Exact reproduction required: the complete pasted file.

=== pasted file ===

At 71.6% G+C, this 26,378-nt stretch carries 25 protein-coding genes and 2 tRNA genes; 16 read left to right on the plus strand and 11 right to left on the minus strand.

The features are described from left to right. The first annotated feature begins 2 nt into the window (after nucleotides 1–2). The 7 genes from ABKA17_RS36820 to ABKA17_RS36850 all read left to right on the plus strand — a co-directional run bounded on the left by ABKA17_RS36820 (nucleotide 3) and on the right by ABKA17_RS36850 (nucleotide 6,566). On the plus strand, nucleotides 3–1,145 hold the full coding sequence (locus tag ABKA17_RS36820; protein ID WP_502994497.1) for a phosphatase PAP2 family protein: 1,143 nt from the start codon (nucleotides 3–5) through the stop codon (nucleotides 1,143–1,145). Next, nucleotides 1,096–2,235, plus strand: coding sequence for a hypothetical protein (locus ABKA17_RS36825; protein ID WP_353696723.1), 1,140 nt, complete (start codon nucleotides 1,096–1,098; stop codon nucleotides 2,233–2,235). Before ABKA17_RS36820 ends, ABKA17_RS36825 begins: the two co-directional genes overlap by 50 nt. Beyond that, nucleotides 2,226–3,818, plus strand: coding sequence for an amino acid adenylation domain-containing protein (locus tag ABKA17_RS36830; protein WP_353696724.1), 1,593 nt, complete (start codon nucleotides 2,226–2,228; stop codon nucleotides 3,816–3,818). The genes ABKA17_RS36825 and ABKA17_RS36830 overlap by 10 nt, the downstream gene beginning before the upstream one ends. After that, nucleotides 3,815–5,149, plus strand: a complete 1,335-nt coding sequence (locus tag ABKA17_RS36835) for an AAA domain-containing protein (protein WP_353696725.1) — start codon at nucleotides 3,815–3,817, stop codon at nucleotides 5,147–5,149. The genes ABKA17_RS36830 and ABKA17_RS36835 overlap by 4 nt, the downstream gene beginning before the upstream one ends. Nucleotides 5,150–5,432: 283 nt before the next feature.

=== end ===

At 71.6% G+C, this 26,378-nt stretch carries 25 protein-coding genes and 2 tRNA genes; 16 read left to right on the plus strand and 11 right to left on the minus strand.

The features are described from left to right. The first annotated feature begins 2 nt into the window (after nucleotides 1–2). The 7 genes from ABKA17_RS36820 to ABKA17_RS36850 all read left to right on the plus strand — a co-directional run bounded on the left by ABKA17_RS36820 (nucleotide 3) and on the right by ABKA17_RS36850 (nucleotide 6,566). On the plus strand, nucleotides 3–1,145 hold the full coding sequence (locus tag ABKA17_RS36820; protein ID WP_502994497.1) for a phosphatase PAP2 family protein: 1,143 nt from the start codon (nucleotides 3–5) through the stop codon (nucleotides 1,143–1,145). Next, nucleotides 1,096–2,235, plus strand: coding sequence for a hypothetical protein (locus ABKA17_RS36825; protein ID WP_353696723.1), 1,140 nt, complete (start codon nucleotides 1,096–1,098; stop codon nucleotides 2,233–2,235). Before ABKA17_RS36820 ends, ABKA17_RS36825 begins: the two co-directional genes overlap by 50 nt. Beyond that, nucleotides 2,226–3,818, plus strand: coding sequence for an amino acid adenylation domain-containing protein (locus tag ABKA17_RS36830; protein WP_353696724.1), 1,593 nt, complete (start codon nucleotides 2,226–2,228; stop codon nucleotides 3,816–3,818). The genes ABKA17_RS36825 and ABKA17_RS36830 overlap by 10 nt, the downstream gene beginning before the upstream one ends. After that, nucleotides 3,815–5,149, plus strand: a complete 1,335-nt coding sequence (locus tag ABKA17_RS36835) for an AAA domain-containing protein (protein WP_353696725.1) — start codon at nucleotides 3,815–3,817, stop codon at nucleotides 5,147–5,149. The genes ABKA17_RS36830 and ABKA17_RS36835 overlap by 4 nt, the downstream gene beginning before the upstream one ends. Nucleotides 5,150–5,432: 283 nt before the next feature.